TYLER HAYWARD / SENIOR PHOTO EDITOR

Natalie Timperio

Senior InsideOut Editor

 

What do you know about mental illnesses? Did you know that one out of every five Canadians is affected by mental illness at some point in their lives? Did you know that only one-third of the people affected by mental illness seek any professional help? Perhaps this knowledge is nothing new to you. Or perhaps it is.

For many, mental illness is a fact of life. However, only recently has it been acknowledged as being so. Where mental health disorders were once thought to be a result of demonic possession or some such other aliment, science has now proven otherwise.

But this doesn’t make the stigma any less real.

Students are at high risk for mental health disorders, particularly if there is a hereditary predisposition at play. The high-stress environment of university coupled with poor lifestyle choices such as irregular sleeping patterns and substance abuse can make a student particularly vulnerable to mental illness.

‘Max,’ whose real name has been withheld, is one such individual who can attest to students’ vulnerability to mental illness. A schizoaffective bipolar type, Max stated that frequent drinking and use of marijuana contributed to his mental illness.

After being diagnosed with bipolar type two, Max explained that he used marijuana as a mood stabilizer. However, marijuana contributed in part to his eventual diagnosis of schizophrenia: “it’s very important to know that 40 per cent of people using the marijuana today are going to receive some forms of psychosis … people don’t realize how strong marijuana has become as opposed to the hippie days 30 or 40 years ago.”

Excessive sleeping, up to 18 hours a day and thoughts of suicide preceded Max’s diagnosis of bipolar disorder: “all of a sudden life was so dark, the things I loved before I no longer had the energy to do and people seemed dead to me.”

Schizophrenia, on the other hand, caused Max to have “a lot of hallucinations and delusions of things that I perceived to be my reality and perceived to be real based on what I had learned and what I was told.”

After intense therapy and use of medication, however, Max now lives a gratifying life.

In fact, he appears no different from anyone else, indicating that mental health disorders need not impair someone from living well.

Max explained that though it “sucks” having a mental illness it’s something that, with a little bit of patience, can definitely get better.

There’s been a concerted effort to dispel the stigma of mental illnesses, particularly within our local community. Mood Menders Support Group, which provides support to those with depression and bipolar disorder, has been operating within the Hamilton community since 1985. Since then not only has Mood Menders provided a formidable support network to those with mental health disorders, as well as to their families, but it has also made strides toward educating and bringing awareness to mental illnesses.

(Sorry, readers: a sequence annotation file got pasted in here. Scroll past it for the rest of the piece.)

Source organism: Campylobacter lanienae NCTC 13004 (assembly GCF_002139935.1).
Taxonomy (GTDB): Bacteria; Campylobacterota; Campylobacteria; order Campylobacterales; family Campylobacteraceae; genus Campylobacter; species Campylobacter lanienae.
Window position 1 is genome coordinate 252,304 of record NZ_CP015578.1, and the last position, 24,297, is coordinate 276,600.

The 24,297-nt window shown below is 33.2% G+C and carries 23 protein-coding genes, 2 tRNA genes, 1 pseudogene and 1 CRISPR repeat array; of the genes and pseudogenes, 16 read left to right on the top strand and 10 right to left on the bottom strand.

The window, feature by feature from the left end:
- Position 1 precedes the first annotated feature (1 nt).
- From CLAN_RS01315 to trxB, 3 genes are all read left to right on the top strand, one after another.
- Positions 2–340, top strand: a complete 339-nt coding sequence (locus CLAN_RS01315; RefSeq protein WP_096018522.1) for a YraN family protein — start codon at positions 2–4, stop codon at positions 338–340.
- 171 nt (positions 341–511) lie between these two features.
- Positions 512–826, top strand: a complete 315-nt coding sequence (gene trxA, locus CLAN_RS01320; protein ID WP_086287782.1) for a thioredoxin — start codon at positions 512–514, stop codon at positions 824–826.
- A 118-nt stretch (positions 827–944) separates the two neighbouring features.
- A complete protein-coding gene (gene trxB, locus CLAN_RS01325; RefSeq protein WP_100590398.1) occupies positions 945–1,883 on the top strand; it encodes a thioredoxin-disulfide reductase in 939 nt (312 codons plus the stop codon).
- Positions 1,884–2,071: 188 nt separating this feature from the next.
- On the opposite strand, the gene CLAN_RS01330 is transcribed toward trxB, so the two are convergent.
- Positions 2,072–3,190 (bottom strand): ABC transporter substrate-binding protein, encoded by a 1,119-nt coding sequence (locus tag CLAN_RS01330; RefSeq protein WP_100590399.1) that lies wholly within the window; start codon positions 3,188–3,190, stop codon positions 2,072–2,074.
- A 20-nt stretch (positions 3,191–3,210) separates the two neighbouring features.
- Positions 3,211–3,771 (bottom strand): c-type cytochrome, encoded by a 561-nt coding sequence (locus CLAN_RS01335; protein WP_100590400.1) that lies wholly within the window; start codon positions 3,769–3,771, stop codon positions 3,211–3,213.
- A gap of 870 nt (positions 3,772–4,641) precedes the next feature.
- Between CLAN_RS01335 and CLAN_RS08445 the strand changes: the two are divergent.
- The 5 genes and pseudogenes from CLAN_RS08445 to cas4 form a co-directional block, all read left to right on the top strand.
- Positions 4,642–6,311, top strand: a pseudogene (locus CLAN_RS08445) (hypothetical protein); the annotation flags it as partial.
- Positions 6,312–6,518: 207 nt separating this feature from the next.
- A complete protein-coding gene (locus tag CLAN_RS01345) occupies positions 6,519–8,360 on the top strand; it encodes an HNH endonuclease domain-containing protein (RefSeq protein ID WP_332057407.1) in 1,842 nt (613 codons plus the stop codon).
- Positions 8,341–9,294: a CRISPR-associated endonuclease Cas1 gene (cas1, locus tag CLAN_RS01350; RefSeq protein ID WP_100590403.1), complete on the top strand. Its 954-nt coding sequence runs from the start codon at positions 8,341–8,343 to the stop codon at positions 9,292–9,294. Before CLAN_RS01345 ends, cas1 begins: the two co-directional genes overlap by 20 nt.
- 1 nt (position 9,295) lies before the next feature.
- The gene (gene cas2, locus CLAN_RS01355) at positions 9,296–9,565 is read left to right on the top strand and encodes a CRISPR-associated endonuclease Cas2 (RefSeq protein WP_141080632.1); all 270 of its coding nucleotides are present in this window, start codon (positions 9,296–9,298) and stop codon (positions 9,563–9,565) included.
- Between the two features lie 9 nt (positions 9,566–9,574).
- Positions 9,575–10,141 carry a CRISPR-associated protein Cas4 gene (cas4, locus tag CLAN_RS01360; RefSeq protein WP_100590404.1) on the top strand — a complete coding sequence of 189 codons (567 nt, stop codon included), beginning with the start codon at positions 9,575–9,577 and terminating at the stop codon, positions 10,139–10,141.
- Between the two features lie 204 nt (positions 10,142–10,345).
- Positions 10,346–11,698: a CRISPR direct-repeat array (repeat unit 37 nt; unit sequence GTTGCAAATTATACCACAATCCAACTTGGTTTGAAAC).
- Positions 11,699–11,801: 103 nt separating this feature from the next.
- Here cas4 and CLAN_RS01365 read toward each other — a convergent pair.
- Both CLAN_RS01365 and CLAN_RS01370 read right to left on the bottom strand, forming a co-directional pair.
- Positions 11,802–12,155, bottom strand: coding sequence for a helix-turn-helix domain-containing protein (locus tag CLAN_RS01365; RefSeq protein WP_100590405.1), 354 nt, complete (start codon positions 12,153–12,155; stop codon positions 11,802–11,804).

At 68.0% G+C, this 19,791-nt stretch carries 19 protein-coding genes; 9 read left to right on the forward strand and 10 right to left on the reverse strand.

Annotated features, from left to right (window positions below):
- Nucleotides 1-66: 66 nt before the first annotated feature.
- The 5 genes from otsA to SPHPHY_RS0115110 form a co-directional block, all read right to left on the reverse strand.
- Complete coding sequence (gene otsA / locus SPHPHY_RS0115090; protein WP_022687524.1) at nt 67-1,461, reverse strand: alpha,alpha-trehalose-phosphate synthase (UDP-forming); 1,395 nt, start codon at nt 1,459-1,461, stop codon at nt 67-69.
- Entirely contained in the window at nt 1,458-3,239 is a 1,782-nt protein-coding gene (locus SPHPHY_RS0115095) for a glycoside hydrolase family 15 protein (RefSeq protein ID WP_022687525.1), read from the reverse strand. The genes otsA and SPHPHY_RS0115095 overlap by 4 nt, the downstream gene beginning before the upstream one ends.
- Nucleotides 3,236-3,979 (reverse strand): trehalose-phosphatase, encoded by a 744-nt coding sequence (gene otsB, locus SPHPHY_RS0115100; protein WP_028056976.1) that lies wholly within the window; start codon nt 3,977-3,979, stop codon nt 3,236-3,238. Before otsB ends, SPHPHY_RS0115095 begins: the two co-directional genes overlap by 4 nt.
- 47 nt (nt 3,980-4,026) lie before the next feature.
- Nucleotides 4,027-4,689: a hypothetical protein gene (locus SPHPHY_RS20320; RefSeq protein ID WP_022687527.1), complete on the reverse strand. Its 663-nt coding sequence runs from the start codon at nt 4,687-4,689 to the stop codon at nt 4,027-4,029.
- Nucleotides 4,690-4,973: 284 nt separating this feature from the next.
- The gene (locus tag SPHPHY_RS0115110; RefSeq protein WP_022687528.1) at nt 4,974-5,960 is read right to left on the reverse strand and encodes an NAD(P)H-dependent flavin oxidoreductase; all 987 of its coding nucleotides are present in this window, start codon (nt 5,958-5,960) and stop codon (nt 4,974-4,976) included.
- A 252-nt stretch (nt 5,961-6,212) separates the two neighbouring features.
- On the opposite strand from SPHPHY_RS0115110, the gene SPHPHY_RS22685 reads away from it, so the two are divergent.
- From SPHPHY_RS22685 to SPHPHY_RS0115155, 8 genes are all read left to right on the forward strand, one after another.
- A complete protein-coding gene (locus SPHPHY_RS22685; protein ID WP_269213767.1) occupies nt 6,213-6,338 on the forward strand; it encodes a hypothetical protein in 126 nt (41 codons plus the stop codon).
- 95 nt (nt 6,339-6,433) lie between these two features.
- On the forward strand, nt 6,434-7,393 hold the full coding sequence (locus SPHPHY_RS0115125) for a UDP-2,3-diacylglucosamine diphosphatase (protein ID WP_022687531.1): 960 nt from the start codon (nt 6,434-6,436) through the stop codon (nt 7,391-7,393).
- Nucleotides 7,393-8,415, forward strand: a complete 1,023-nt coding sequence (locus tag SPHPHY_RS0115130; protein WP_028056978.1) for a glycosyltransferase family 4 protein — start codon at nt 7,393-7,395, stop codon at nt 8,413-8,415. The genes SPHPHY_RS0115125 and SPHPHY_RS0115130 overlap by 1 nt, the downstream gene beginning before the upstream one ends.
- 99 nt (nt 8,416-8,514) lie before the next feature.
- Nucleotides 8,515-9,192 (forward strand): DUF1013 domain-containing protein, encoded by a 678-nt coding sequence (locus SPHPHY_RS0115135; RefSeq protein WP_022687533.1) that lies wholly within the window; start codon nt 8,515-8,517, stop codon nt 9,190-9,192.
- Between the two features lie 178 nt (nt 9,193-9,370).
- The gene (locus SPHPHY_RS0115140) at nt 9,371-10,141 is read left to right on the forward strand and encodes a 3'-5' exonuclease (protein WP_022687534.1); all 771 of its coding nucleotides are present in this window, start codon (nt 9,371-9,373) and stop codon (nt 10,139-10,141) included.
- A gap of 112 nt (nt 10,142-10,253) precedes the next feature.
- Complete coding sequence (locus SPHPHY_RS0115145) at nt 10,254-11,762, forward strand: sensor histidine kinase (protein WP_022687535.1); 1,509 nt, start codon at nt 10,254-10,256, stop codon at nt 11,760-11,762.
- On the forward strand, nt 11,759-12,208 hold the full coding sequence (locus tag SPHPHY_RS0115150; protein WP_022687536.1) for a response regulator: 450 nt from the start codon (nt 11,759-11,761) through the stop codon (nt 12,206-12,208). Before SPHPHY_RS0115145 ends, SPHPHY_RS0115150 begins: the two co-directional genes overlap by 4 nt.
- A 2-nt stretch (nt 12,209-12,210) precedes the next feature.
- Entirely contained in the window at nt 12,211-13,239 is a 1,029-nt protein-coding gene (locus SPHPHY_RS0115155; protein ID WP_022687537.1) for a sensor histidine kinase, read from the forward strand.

Charles Cino, President of Mood Menders, says that “stigma instils fear in someone’s life … it’s based on unfounded facts. It hurts individuals with a mood disorder to the point where people sometimes believe that the way they’ve been stigmatized is the truth.”

Seeking to educate the uneducated, Cino explained that “as a society we have to give the brain the respect it deserves to be allowed to become sick. We accept the fact that other body parts can become ill … if other organs in the body can become sick then we have to recognize that the brain too can become sick.”

Cino further noted that mental illness is indeed receiving greater attention in the media as well amongst high profile people, and not a moment too soon.

“From a medical science perspective this is the last frontier. The 21st century is going to be the explosion of research and a much better understanding of [mental illnesses],” said Nirankar Prasad, Director of Mood Menders.

Yet Mood Menders is not alone in making a difference in the lives of those afflicted with mental health disorders as well as promoting education. The Student Wellness Centre (SWC) at McMaster University provides personal and psychological counselling, mental health support, medical services and wellness education.

Debra Earl, mental health nurse at SWC, said that “historically people with mental illness have not been very high functioning … so they were shut away and they weren’t able to be an active member of society … mental illness was a very negative thing.”

Amongst students, Earl noted that popular indicators of mental health disorders include isolation from the outside world, mood change such as extreme sadness or irritability, changes in sleeping patterns like excessive sleeping or lack of sleeping, and changes in nutritional habits such as binge eating or loss of appetite.

However, this is not to say that if you are experiencing these symptoms that you have a mental illness.

Cino explained that “two people can experience the same thing. Take death, for example. One person will experience sadness, but never come below that bar, while the other one will go into clinical depression. It’s the way their mind recognizes the problem.”

For students, making positive life style choices is key to ensuring mental wellbeing: “making good choices about getting good sleep, eating well, and building up a support network of friends and family to make sure people are looking out for you when you crash. Engaging in activities is another positive thing [students can do],” explained Earl.

The lives we live as students aren’t often conducive to good mental health. And while the choices we make for our physical health often get the attention, it’s our mental health that is often even more at risk.

 


 

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